There are only 2 ways to get ahead financially – make more money or spend less.  Ideally, you do both.  This post deals with the ‘make more’ side of things.  More specifically, pay raises.

The topic has been on my mind because… (drumroll)… I just got a promotion at work (yay, me!)!! After getting the news, I allowed myself to be excited about it for an hour or two, then immediately started thinking about what to do with the extra dough ($240ish/month).  We’re lucky enough that we don’t need it just to stay afloat financially.  We could have decided to splurge on a big-ticket item (new living room couches, and patio furniture come to mind), but none stand out as being real needs or priorities.  One thing we did know for sure – we would NOT fall victim to ‘lifestyle inflation’ or ‘lifestyle creep’ – the biggest enemy of wealth-building.  Even if you’re not familiar with the terms, you’re surely familiar with the phenomenon – basically, ‘the more you make, the more you spend’.

This article is a great resource for strategies on conquering lifestyle inflation.

To borrow my youngest son’s favourite word, I am a hunormous (huge + enormous, for those who don’t think like a 4yo) fan of strategies #2 Set Short-Term and Long-Term Financial Goals, #3 Know Your Income & Expenses (seriously, are you tracking these yet?!?!?) and #5 Automate Your Finances, each one being an integral part of my personal finance management ‘system’.

As for #4 Use a Monthly Budget, I’ve never used a budget, monthly or otherwise, nor do I have any intention of starting. For me, tracking my income and expenses serves the same purpose. Different strokes for different folks, though.

As for #1 Hold Yourself Accountable, I suppose you, the readers of this blog (if indeed there are any!!), have become my de facto accountability partners!! Because I can’t possibly be wasteful with my money and then expect to build any cred as Loonie Sue, now can I?!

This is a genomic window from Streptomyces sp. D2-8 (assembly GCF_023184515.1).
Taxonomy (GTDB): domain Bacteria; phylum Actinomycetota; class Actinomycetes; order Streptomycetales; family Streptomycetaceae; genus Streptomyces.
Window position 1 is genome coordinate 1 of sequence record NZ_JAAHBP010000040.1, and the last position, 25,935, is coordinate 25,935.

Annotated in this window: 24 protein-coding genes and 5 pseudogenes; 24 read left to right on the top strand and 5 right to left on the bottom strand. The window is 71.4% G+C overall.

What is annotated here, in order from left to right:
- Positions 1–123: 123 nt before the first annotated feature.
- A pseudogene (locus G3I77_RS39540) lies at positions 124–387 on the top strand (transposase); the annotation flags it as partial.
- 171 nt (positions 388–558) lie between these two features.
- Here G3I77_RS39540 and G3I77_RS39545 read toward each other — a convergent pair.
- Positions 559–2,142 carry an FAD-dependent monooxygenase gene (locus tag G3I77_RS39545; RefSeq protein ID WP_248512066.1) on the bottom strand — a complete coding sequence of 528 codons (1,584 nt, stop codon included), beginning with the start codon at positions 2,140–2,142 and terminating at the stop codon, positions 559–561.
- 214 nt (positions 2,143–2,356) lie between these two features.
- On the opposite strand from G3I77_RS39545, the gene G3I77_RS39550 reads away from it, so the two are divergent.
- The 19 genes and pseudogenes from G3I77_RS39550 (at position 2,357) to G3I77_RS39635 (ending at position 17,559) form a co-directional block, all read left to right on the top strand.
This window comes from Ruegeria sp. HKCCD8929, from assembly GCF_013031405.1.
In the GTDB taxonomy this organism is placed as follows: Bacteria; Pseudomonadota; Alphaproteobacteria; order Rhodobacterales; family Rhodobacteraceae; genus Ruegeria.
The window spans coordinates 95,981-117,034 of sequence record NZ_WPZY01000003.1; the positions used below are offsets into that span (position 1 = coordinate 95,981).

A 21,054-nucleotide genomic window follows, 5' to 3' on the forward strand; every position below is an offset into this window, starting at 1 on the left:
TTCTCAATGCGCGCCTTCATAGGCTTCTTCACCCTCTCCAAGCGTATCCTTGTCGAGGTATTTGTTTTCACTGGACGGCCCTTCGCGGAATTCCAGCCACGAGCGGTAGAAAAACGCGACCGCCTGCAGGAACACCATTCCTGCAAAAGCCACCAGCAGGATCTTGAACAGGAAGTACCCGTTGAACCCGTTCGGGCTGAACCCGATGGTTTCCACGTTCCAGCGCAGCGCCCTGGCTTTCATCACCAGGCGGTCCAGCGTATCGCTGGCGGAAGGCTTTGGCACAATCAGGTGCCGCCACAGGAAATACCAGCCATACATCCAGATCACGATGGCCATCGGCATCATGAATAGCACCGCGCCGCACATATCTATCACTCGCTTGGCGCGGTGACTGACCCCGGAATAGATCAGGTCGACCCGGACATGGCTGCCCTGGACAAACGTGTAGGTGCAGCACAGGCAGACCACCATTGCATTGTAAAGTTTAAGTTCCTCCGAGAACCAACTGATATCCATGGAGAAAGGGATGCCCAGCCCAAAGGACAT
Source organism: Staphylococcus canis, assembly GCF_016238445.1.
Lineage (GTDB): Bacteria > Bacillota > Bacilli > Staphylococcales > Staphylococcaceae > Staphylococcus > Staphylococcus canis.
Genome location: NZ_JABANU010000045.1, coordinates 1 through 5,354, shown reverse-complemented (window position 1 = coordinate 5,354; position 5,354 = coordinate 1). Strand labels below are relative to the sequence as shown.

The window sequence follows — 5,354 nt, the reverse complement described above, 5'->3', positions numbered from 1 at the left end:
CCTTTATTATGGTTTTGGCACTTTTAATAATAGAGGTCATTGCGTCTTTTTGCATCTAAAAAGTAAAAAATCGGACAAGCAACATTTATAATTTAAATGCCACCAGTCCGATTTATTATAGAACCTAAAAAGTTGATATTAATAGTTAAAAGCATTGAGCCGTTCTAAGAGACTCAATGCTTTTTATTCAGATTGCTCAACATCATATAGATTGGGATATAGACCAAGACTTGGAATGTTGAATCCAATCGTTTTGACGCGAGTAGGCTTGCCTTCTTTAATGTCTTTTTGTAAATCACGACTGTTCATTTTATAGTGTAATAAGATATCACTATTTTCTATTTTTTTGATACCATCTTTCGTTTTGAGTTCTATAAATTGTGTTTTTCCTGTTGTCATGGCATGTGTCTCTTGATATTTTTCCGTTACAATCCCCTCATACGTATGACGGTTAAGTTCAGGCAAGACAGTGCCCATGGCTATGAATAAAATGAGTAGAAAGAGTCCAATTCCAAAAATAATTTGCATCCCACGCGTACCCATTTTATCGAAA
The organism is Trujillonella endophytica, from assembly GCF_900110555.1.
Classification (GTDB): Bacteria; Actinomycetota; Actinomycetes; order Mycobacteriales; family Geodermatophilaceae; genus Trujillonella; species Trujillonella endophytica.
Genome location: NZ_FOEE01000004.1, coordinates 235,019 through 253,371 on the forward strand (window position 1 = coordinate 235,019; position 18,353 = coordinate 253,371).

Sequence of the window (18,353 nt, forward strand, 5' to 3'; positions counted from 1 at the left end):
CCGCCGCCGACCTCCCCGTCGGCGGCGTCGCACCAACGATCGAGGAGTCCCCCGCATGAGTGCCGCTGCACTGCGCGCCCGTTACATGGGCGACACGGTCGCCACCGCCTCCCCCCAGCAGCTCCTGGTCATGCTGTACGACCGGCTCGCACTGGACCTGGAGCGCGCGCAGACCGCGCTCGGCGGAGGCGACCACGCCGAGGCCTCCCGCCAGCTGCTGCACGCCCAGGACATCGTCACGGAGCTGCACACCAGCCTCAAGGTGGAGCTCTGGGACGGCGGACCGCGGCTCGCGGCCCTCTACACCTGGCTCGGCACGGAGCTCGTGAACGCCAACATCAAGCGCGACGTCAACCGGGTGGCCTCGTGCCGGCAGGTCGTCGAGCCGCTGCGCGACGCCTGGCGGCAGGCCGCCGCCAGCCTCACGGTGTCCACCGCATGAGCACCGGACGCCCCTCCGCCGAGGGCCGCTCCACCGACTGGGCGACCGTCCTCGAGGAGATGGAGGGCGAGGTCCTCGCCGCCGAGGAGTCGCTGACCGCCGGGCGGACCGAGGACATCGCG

Strategy #6 Boost Retirement Contributions with Every Raise is the most important for today’s purposes.  The strategy is certainly sound.  Yet we didn’t follow it…  Why*? Well, our mortgage is due next month.  When we took it out 5 years ago (before I got serious about finances), we chose a 25-yr amortization period.  If we were like most, our renewal mortgage would have a new amortization period of (at least) 20 years.  But our mortgage is now our only debt and WE. DON’T. LIKE. IT.  We want it gone.  Pronto.  So, we’ve decided to accelerate our repayment by shortening our mortgage period by 5 years, going to 15 years instead.  That’ll mean higher bi-weekly payments.  So, that’s where my raise dollars are going.  And if my raise is higher then the higher mortgage payment, then the extra dollars will go in the kids’ RESP, and once that is maxed out for the year, into our TFSAs.  It feels good knowing that each extra dollar will have a specific job to do, instead of us just spending them unconsciously.  And we plan to do the same with every other raise we get from now on (if we’re so lucky to keep getting them).

This line at the end of the article sums up the strategies – and my money philosophy – perfectly: “When you tell your money what to do, it listens. And when you don’t, it disappears.”

So. what will YOU tell your extra money to do??


* I should  probably mention that as a federal public servant, my pension contributions are already fairly significant and will automatically increase with each raise in any event, so boosting retirement contributions is not our top priority when in receipt of extra dollars.